Walter W. Buckley, Jr. '55 Lecture Features Dr. Joanne B. Freeman

Dr. Joanne B. Freeman, a noted historian and Alexander Hamilton expert, shared her expertise during this year's Walter W. Buckley, Jr. '55 American History Lecture Series on Friday, April 8.

Dr. Freeman is a Professor of History and American Studies at Yale University and specializes in the politics and political culture of the revolutionary and early national periods of American History. She is also a leading expert on Alexander Hamilton's life and legacy. Her work was the inspiration for a song in the Broadway Musical, Hamilton.

During his introduction, Greville Haslam Head of School Dr. T.J. Locke shared, "History helps us understand people and societies, and our hope is that this series will help challenge all of us to consider the importance of history in our own lives."

Dr. Freeman's lecture focused on her most recent book, The Field of Blood: Violence in Congress and the Road to Civil War. "What it's about is physical violence in Congress on the House and Senate floors, leading up to the Civil War," explained Dr. Freeman. Watch here.

During years of research, Dr. Freeman has documented a significant amount of violence between 1830 and 1860. "I found roughly 70, 7-0, physically violent incidents in the pre-Civil War Congress," shared Dr. Freeman. "I mean canings, fistfights, people pulling knives and guns on each other, duels and duel negotiations. Ok, actual duels did not take place on the House and Senate floor. But they were negotiated!"

Dr. Freeman started working on the book more than ten years ago. "It did not feel quite as timely as it feels today. This has proved to be a really interesting moment to come out with a book that is essentially about members of Congress behaving badly."

She explained not much has been known about this violent era because most of the details were censored out of the period's equivalent of The Congressional Record. "Now there are clues in The Congressional Record, but you notice once you know the violence is there," said Dr. Freeman. "So, for example, now and again, the record says a debate became 'unpleasantly personal at one point.' And in one case that I quoted that from, a congressman pulled a gun on another congressman. And that is 'unpleasantly personal,' but you wouldn't know that from reading the record."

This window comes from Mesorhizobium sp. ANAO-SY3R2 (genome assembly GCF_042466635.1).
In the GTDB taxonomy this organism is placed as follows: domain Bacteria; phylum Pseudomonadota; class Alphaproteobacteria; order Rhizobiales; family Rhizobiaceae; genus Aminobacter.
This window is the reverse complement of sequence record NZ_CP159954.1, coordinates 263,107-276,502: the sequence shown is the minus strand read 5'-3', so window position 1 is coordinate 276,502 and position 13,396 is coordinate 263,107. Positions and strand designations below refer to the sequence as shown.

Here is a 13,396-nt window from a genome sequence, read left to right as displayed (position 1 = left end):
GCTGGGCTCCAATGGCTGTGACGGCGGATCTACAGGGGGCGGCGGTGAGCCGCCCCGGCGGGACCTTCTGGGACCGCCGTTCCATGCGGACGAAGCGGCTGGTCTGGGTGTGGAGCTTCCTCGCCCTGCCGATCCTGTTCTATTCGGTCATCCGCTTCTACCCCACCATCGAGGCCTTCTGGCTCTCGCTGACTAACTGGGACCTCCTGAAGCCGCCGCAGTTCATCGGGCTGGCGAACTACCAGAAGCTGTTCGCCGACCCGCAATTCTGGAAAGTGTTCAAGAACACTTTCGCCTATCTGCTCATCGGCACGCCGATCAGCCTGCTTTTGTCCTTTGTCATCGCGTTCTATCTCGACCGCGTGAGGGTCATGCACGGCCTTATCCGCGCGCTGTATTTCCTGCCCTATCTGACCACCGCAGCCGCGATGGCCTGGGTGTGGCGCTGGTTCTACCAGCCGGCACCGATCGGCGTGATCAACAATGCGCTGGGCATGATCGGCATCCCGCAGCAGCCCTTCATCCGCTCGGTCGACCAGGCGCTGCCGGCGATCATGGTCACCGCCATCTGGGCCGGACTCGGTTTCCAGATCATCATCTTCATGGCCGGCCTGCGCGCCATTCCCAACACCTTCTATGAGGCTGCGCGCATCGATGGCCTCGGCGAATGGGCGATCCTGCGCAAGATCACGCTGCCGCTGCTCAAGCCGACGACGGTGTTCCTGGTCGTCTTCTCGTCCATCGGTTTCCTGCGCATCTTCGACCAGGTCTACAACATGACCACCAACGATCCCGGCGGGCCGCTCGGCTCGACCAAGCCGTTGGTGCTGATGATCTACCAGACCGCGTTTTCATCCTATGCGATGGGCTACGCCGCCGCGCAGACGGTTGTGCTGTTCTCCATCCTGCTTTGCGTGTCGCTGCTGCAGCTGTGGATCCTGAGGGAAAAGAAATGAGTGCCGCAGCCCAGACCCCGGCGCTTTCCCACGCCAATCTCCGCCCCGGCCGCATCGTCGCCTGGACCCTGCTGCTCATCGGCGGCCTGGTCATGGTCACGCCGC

Dr. Freeman pointed out enormous brawls would get a mention but with very little detail. A chaotic fight in 1849 was summoned up in the record as, "The House was like a heaving billow." She faults the Washington press corps. "The newspapers that these reporters were working for were unapologetically partisan. They were supporting a party. No one was trying to be objective in this time period, that wasn't really what the press was about. So as a reporter, it was in your interest to make your party's Congressman look good."

During her research, Dr. Freeman discovered that geography was a driving force behind the violence. "Most so-called fighting men were southerners or southern-born westerners. They tended to be armed all the time. They tended to be more willing to fight, man to man. They were much comfortable with duels," explained Dr. Freeman. "Northerners in a very general sense tended towards rioting."

Dr. Freeman first discovered her interest in history as a 14-year-old when she began reading autobiographies, starting with the letter A, and became fascinated with Alexander Hamilton.

Forty-plus years later her book, Affairs of Honor: National Politics in the New Republic, served as a reference for Hamilton creator Lin-Manuel Miranda. "There is a song in the musical based on a chapter of my book which I realized when I was in the audience at the theater and looked up at the stage, it's the 'Ten Duel Commandments,' and they sang a document that I found at the New York Historical Society," reflected Dr. Freeman. "And I thought, I'm the only one who knows that, that's my document! And when I met Lin-Manuel Miranda a little later, I said 'is that song, did you read my book?' He said 'of course, that's based on your book.' Ok, I get to be a historian sitting in the audience having my book sung."

Dr. Freeman concluded her remarks with thoughts on the Constitutional Convention and the writing of the Constitution. "These framers of the Constitution, and others assumed, that during moments of crisis to come, this constitutional process would be the key to national survival," said Dr. Freeman. "Without that constitutional anchor, we risk devolving into a government where 'might makes right' which in many ways isn't really a government at all."

Upper School students had the opportunity to talk with Dr. Freeman over lunch and during her visits to AP Government and AP U.S. History classes.



The annual Walter W. Buckley, Jr. '55 American History Lecture Series invites distinguished American historians to visit EA to speak with students and faculty.